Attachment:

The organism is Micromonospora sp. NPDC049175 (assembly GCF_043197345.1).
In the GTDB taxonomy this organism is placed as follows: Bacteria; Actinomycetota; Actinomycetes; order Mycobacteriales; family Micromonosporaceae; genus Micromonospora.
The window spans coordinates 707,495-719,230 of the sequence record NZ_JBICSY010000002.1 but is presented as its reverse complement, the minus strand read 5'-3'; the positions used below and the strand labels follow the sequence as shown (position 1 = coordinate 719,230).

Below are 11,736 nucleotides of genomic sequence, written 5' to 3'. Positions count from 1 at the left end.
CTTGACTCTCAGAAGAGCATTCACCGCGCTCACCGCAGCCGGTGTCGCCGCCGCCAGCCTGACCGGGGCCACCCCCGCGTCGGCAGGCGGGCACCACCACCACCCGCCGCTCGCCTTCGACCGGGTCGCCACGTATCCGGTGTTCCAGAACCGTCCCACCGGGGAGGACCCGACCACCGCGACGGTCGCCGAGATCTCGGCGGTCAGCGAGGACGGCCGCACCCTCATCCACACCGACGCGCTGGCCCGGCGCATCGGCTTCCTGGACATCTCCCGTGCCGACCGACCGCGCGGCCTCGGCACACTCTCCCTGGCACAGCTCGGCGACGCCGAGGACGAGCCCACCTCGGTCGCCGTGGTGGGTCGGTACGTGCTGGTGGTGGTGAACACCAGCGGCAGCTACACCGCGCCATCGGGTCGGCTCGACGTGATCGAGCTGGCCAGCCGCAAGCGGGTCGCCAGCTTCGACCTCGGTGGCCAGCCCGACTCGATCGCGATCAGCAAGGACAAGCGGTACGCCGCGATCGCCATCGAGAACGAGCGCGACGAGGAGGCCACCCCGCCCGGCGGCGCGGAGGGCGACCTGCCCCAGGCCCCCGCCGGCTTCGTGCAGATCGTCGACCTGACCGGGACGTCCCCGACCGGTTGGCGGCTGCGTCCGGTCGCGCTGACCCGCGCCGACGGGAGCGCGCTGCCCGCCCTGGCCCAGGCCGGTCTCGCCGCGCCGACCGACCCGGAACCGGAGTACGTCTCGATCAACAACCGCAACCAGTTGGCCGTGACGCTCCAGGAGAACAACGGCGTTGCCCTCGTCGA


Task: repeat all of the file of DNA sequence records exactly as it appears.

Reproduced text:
The organism is Micromonospora sp. NPDC049175 (assembly GCF_043197345.1).
In the GTDB taxonomy this organism is placed as follows: Bacteria; Actinomycetota; Actinomycetes; order Mycobacteriales; family Micromonosporaceae; genus Micromonospora.
The window spans coordinates 707,495-719,230 of the sequence record NZ_JBICSY010000002.1 but is presented as its reverse complement, the minus strand read 5'-3'; the positions used below and the strand labels follow the sequence as shown (position 1 = coordinate 719,230).

Below are 11,736 nucleotides of genomic sequence, written 5' to 3'. Positions count from 1 at the left end.
CTTGACTCTCAGAAGAGCATTCACCGCGCTCACCGCAGCCGGTGTCGCCGCCGCCAGCCTGACCGGGGCCACCCCCGCGTCGGCAGGCGGGCACCACCACCACCCGCCGCTCGCCTTCGACCGGGTCGCCACGTATCCGGTGTTCCAGAACCGTCCCACCGGGGAGGACCCGACCACCGCGACGGTCGCCGAGATCTCGGCGGTCAGCGAGGACGGCCGCACCCTCATCCACACCGACGCGCTGGCCCGGCGCATCGGCTTCCTGGACATCTCCCGTGCCGACCGACCGCGCGGCCTCGGCACACTCTCCCTGGCACAGCTCGGCGACGCCGAGGACGAGCCCACCTCGGTCGCCGTGGTGGGTCGGTACGTGCTGGTGGTGGTGAACACCAGCGGCAGCTACACCGCGCCATCGGGTCGGCTCGACGTGATCGAGCTGGCCAGCCGCAAGCGGGTCGCCAGCTTCGACCTCGGTGGCCAGCCCGACTCGATCGCGATCAGCAAGGACAAGCGGTACGCCGCGATCGCCATCGAGAACGAGCGCGACGAGGAGGCCACCCCGCCCGGCGGCGCGGAGGGCGACCTGCCCCAGGCCCCCGCCGGCTTCGTGCAGATCGTCGACCTGACCGGGACGTCCCCGACCGGTTGGCGGCTGCGTCCGGTCGCGCTGACCCGCGCCGACGGGAGCGCGCTGCCCGCCCTGGCCCAGGCCGGTCTCGCCGCGCCGACCGACCCGGAACCGGAGTACGTCTCGATCAACAACCGCAACCAGTTGGCCGTGACGCTCCAGGAGAACAACGGCGTTGCCCTCGTCGA